I can remember very clearly my first serious speed wobble. I must have been about six or seven years old. I was flying down a very big hill on my bicycle on one of my dad’s signature all day excursions. I wasn’t wearing a helmet (you didn’t back in the ’70s) and my brakes were the reverse peddle variety i.e. not very effective. As I lost control of the handle bars and the front tire began to veer back and forth in ever widening loops, I could anticipate the crash. It was awful. I sailed over the bike onto the asphalt, scraping knees and elbows, and seriously bruising my child sized ego. It was a small miracle I wasn’t tossed into oncoming traffic and that I didn’t sustain a brain injury. I can’t say I remained calm, but I do remember carrying on. I didn’t want to miss out on the zoo visit.
I can’t tell you how many times I’ve come across the words above on sandwiches boards outside flower shops, in magazine articles, at yoga studios where I’ve practiced or random places you’d least expect. The universe was trying to send me a message. It’s funny, though I desperately wanted to believe it was possible, the cynic in me put up mental road blocks. My internal thoughts would read something like this: “Yeah, it’s a great ideal but come on how many people are living that dream?” I’d imagine for a moment what it might feel like then rush back to my desk and try to make peace with the life that I’d chosen to lead but wasn’t very happy with.
Sometimes in life you have to take chances. Normally I don’t leave much to chance even though I do take risks. For example, I moved to New Zealand from Canada without a place to live, without a job, and basically without the foggiest idea about what I was getting myself into. Oh, and I came with two small children. Amid a beautiful backdrop, I endured the break up of my marriage, an earthquake, more episodes of lice than I care to remember, a broken heart, a run-over cat, and enough house shifts to fill an address book. On the bright side, I grew personally and professionally, saw some amazing sights, travelled beyond our borders and developed a network of amazing friends, yogis and professional contacts. Bonus: I also became a published author. Perspective is often difficult but on balance the good in all likelihood outweighed the bad. In fact, if I had to write out a list, I’m positive the pros would outnumber the cons, even if the con side was an emotional juggernaut.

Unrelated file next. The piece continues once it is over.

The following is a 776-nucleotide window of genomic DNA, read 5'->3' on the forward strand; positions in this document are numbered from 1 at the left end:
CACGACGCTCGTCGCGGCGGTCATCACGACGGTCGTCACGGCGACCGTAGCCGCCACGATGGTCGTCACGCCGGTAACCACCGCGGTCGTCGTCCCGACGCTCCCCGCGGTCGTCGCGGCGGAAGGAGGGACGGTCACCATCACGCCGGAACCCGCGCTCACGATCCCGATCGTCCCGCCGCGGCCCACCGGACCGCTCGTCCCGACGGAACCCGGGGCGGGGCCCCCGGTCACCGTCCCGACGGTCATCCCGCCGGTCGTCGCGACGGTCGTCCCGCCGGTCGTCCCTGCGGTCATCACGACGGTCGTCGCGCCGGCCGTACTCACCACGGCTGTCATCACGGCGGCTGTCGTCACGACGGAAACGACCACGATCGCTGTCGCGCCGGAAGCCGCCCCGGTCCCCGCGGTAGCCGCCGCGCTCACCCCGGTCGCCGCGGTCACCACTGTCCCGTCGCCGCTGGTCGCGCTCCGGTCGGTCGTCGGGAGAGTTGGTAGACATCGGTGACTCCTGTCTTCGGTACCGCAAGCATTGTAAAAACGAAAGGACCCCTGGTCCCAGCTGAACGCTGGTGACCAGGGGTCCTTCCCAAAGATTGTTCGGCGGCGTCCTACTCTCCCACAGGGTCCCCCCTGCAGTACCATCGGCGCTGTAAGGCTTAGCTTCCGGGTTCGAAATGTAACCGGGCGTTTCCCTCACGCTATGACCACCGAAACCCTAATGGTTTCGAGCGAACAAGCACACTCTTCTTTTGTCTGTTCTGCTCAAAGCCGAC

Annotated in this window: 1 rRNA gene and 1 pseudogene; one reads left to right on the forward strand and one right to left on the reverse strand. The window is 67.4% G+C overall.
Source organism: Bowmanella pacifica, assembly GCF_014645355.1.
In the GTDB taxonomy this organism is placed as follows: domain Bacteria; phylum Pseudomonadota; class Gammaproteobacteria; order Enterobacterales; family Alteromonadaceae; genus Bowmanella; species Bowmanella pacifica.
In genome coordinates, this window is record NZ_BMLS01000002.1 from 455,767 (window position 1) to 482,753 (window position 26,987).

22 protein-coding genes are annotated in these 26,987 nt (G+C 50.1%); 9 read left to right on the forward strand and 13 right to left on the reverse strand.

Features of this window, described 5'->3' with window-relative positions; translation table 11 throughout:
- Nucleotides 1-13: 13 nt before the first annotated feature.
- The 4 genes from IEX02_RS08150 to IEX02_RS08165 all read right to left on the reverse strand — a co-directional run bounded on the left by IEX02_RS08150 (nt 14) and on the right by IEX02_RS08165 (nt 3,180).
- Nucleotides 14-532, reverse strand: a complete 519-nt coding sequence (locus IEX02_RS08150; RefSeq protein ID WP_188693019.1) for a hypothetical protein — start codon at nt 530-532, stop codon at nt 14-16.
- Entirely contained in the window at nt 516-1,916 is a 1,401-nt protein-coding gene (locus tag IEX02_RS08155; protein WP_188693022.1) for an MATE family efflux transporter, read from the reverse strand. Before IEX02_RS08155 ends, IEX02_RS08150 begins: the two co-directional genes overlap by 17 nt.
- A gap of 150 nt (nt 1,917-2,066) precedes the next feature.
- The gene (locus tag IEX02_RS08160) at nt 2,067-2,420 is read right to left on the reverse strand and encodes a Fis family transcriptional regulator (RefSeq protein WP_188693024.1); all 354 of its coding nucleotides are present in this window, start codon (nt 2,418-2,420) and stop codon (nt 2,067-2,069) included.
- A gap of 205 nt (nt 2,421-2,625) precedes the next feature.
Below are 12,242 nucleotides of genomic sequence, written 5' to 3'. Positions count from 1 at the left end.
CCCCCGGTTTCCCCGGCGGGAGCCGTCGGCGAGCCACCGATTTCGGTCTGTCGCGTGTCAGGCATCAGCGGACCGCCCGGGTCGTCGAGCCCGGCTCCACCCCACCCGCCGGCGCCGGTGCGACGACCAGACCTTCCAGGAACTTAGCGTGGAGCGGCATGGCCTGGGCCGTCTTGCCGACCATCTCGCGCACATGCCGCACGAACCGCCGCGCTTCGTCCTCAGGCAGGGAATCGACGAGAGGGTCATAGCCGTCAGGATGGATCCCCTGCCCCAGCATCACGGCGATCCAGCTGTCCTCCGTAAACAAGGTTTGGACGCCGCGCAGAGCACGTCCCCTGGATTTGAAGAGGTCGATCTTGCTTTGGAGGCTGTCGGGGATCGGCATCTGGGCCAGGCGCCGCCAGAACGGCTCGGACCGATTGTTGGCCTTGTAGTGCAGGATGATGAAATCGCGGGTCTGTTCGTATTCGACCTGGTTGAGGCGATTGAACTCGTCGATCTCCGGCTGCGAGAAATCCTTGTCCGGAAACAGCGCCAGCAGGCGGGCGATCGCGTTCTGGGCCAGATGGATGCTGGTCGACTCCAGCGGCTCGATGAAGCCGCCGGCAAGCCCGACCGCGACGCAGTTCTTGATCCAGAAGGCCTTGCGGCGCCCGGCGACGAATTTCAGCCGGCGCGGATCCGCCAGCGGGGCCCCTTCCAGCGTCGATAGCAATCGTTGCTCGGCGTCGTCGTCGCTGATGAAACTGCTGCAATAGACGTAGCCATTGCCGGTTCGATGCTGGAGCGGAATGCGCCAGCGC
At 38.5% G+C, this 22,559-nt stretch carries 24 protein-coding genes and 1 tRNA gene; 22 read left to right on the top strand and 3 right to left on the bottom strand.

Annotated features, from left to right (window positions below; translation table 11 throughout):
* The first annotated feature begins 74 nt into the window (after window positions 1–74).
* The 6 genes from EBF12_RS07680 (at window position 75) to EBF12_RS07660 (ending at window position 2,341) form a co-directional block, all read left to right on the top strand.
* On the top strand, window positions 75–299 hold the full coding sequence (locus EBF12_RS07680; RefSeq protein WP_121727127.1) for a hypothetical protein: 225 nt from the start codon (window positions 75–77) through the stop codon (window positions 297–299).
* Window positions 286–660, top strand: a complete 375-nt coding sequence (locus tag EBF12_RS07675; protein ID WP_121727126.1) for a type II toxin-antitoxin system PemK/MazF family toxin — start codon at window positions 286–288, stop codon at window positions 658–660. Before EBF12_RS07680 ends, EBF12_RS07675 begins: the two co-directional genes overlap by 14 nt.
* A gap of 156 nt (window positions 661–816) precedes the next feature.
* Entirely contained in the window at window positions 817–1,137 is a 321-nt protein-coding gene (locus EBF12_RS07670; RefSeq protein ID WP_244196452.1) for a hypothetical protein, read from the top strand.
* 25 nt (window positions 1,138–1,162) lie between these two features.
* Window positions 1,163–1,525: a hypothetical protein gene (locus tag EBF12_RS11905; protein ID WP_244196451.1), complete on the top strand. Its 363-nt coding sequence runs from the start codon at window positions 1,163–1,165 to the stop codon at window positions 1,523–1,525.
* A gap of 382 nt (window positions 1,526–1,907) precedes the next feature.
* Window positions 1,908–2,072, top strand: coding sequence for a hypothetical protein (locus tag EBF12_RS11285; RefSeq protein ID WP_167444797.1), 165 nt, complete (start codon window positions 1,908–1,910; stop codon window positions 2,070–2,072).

Amanda Morrall is a New Zealand based personal finance expert. Her first book Money Matters was published in 2013 by Penguin Random House in NZ.